• Ultrasound. An ultrasound uses sound waves to create a picture. It may be used to look at lumps under the skin or other organs in the body.


Imaging tests may suggest the diagnosis of a desmoid tumor, but a biopsy is needed to confirm the diagnosis. It is very important for a patient to see a desmoid tumor specialist before any surgery or biopsy is done.

  • Biopsy. A biopsy is the removal of a small amount of tissue for examination under a microscope. Other tests can suggest that the tumor is present, but only a biopsy can make a reliable diagnosis. A pathologist is a doctor who specializes in interpreting laboratory tests and evaluating cells, tissues, and organs to diagnose disease.

    Because desmoid tumors are uncommon and can be misdiagnosed, an expert sarcoma pathologist should review the tissue sample to properly diagnose the tumor. Properly diagnosing a desmoid tumor requires special tests on the tumor tissue, and it is best if a specialist familiar with this type of tumor does this.

    There are different types of biopsies. The type that is done depends on the location of the tumor. For a needle biopsy, a doctor removes a small sample of tissue from the tumor with a needle-like instrument—usually a core needle biopsy. Fine needle aspirations are not recommended because they do not reliably find desmoid tumors. The biopsy may be performed with the help of ultrasound, CT scan, or MRI (see “Imaging tests,” above) to precisely guide the needle into the tumor. In an incisional biopsy, a surgeon cuts into the tumor and removes a sample of tissue. In an excisional biopsy, the surgeon removes the entire tumor. Because desmoid tumors frequently recur after surgery (see Types of Treatments), it is important to talk with your doctor about the potential benefits and risks of this type of biopsy with your doctor.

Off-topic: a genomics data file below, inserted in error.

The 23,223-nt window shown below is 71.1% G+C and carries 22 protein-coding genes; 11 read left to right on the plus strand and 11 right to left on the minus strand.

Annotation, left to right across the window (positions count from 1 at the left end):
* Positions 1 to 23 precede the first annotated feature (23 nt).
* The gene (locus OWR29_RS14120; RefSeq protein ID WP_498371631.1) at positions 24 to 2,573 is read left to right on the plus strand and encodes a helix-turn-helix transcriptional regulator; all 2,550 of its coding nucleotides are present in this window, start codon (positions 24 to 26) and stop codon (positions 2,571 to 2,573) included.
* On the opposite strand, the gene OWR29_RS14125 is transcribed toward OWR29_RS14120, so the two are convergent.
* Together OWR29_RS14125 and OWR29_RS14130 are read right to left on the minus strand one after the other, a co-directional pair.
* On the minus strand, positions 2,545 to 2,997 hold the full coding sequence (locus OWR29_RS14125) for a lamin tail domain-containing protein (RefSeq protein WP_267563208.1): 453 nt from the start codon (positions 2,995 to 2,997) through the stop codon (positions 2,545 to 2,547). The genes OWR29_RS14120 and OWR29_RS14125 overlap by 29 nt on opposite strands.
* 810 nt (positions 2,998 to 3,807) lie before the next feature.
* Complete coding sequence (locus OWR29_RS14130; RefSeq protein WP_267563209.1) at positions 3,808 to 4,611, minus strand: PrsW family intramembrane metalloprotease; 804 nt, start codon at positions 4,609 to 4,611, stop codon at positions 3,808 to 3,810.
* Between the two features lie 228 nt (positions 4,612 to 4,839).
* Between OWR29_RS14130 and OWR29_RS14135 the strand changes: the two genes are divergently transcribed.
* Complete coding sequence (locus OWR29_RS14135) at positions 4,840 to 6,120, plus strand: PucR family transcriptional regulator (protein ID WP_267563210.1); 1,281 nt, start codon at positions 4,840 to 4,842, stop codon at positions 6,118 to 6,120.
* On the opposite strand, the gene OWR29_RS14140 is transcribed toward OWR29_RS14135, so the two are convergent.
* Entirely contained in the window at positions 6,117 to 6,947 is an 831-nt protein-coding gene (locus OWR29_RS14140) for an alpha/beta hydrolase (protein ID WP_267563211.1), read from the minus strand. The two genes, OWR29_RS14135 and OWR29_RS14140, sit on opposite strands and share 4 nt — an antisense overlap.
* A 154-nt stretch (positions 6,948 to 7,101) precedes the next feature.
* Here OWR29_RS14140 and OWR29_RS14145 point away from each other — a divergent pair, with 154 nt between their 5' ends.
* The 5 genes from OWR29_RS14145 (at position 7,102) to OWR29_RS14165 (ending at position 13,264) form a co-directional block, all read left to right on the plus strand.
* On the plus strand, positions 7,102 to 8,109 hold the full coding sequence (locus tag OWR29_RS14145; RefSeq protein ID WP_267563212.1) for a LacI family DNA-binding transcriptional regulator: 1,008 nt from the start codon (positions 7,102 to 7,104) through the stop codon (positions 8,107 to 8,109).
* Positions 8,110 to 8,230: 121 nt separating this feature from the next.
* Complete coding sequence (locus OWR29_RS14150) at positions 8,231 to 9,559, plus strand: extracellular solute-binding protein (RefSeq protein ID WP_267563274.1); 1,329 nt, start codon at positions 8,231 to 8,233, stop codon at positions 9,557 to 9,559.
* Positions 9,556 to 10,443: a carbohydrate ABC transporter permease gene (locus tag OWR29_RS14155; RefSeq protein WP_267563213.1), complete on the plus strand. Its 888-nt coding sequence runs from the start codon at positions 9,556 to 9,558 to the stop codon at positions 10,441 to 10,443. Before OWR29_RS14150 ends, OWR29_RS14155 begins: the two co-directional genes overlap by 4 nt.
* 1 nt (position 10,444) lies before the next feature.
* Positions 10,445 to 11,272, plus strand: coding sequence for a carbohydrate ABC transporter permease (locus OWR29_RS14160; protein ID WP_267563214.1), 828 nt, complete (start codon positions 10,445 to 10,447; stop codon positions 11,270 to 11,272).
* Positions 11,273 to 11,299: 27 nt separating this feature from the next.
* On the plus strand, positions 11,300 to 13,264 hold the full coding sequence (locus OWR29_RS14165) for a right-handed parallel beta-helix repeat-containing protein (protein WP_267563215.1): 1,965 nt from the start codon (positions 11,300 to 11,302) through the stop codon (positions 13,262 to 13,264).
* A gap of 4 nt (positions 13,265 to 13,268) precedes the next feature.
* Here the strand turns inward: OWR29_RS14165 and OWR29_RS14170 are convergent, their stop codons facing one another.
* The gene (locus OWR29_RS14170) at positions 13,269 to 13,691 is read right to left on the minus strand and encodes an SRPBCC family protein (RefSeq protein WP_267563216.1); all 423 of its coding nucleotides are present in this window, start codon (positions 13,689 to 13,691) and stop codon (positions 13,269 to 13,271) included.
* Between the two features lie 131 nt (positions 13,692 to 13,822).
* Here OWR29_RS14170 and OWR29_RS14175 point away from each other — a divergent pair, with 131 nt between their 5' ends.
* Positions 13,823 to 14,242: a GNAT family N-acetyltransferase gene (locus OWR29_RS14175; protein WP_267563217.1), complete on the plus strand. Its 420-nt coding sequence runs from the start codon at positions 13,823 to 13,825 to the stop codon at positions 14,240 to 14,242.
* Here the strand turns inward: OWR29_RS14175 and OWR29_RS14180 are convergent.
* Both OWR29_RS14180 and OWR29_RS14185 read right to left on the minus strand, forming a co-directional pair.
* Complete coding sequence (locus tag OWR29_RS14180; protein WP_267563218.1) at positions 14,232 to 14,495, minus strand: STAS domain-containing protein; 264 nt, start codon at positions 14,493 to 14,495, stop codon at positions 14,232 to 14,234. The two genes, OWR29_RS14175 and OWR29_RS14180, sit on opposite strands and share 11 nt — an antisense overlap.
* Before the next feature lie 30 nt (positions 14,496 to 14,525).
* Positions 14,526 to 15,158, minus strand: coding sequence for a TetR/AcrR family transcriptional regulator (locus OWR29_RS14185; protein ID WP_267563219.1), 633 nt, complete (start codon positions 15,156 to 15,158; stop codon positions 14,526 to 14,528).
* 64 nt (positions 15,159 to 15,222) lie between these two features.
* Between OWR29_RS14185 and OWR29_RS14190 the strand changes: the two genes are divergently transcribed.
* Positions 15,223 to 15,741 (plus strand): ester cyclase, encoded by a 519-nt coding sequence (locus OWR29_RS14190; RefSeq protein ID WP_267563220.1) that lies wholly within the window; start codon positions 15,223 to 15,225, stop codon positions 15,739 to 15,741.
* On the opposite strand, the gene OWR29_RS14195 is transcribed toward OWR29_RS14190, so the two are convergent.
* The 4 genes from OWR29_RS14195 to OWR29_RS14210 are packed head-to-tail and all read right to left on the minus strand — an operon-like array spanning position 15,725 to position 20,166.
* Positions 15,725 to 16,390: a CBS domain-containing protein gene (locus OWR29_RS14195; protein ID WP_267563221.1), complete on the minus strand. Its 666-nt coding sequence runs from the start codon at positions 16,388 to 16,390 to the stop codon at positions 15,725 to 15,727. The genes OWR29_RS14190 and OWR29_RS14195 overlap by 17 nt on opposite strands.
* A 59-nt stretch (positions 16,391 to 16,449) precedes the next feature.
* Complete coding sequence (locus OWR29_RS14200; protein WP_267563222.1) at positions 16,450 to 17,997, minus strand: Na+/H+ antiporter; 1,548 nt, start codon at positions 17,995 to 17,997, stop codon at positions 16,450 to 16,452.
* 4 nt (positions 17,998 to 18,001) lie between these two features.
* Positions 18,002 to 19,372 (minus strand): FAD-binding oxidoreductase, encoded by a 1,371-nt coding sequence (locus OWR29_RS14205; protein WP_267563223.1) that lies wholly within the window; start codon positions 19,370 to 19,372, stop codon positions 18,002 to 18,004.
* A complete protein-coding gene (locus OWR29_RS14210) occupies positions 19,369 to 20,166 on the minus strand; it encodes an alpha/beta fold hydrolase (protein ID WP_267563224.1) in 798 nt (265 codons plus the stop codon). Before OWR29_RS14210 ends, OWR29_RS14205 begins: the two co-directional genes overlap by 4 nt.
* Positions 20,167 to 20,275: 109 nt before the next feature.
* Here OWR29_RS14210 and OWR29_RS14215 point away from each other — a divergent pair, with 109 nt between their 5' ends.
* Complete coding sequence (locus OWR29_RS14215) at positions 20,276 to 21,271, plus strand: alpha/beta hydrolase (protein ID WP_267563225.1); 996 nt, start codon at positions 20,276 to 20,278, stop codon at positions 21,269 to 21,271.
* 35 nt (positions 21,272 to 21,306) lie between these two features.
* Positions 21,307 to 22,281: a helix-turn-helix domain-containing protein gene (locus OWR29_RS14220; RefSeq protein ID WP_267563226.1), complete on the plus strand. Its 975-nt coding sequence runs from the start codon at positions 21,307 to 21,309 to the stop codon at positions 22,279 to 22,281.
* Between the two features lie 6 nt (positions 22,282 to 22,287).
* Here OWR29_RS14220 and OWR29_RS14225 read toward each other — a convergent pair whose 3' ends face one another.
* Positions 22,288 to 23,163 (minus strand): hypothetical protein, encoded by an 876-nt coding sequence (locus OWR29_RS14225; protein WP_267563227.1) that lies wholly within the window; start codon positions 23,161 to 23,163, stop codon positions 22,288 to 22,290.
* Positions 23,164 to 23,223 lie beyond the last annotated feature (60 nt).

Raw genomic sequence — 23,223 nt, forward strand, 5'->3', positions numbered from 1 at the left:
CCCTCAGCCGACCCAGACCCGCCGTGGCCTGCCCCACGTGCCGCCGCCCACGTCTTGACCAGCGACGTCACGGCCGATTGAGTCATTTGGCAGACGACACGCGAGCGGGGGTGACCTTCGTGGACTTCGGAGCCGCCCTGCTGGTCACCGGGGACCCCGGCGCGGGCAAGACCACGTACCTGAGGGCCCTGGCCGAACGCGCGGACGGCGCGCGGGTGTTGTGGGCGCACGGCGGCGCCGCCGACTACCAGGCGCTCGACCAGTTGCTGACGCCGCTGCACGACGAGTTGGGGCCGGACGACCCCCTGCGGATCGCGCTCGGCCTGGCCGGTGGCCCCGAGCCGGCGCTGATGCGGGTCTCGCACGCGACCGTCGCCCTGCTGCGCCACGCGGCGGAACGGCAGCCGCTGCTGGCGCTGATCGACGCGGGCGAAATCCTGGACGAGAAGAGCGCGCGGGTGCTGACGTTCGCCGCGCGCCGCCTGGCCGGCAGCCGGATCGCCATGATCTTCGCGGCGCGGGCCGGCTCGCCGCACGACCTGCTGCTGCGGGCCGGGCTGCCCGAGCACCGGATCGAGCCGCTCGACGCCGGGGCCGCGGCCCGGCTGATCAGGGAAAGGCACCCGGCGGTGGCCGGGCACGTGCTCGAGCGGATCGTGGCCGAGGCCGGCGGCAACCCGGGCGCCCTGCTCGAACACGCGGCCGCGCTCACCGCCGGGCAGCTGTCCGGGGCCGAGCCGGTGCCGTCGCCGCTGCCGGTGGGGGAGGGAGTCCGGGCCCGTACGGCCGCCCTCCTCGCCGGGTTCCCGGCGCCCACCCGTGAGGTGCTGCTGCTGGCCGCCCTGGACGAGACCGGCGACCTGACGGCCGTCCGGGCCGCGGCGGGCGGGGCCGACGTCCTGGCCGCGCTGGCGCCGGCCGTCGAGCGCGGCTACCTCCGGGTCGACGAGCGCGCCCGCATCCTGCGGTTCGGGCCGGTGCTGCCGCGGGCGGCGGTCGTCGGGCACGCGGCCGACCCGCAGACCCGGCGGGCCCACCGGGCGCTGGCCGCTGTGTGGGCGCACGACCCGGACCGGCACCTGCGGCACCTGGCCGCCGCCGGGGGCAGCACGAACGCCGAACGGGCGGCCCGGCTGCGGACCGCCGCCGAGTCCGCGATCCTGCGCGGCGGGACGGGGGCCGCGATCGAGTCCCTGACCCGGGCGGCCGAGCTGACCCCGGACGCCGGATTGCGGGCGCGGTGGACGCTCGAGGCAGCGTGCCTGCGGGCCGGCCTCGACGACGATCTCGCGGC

The type of biopsy and how it is done are important in diagnosing and treating desmoid tumors, so patients should be seen in a sarcoma specialty center even before the biopsy is performed.

  • Tissue testing of the tumor. Your doctor or the pathologist looking at the tumor may recommend running laboratory tests on a tumor sample to identify specific genes, proteins, and other factors unique to the tumor. Beta-catenin (CTNNB1) gene mutations occur in 85% of desmoid tumors that are sporadic. This means the mutation is acquired during a patient’s lifetime and is not inherited. Mutations in the adenomatous polyposis coli (APC) gene cause 10% to 15% of sporadic desmoid tumors. In addition, inherited mutations in the APC gene can cause desmoid tumors associated with FAP (see Risk Factors). Results of laboratory tests that screen for CTNNB1 and/or APC mutations can help confirm a desmoid tumor diagnosis and may help determine what the treatment should be (see Types of Treatment).

After diagnostic tests are done, your doctor will review all of the results with you. If the diagnosis is a desmoid tumor, these results also help the doctor describe it. This is called staging.

The next section in this guide is Stages. It explains the system doctors use to describe the extent of the disease. Use the menu to choose a different section to read in this guide.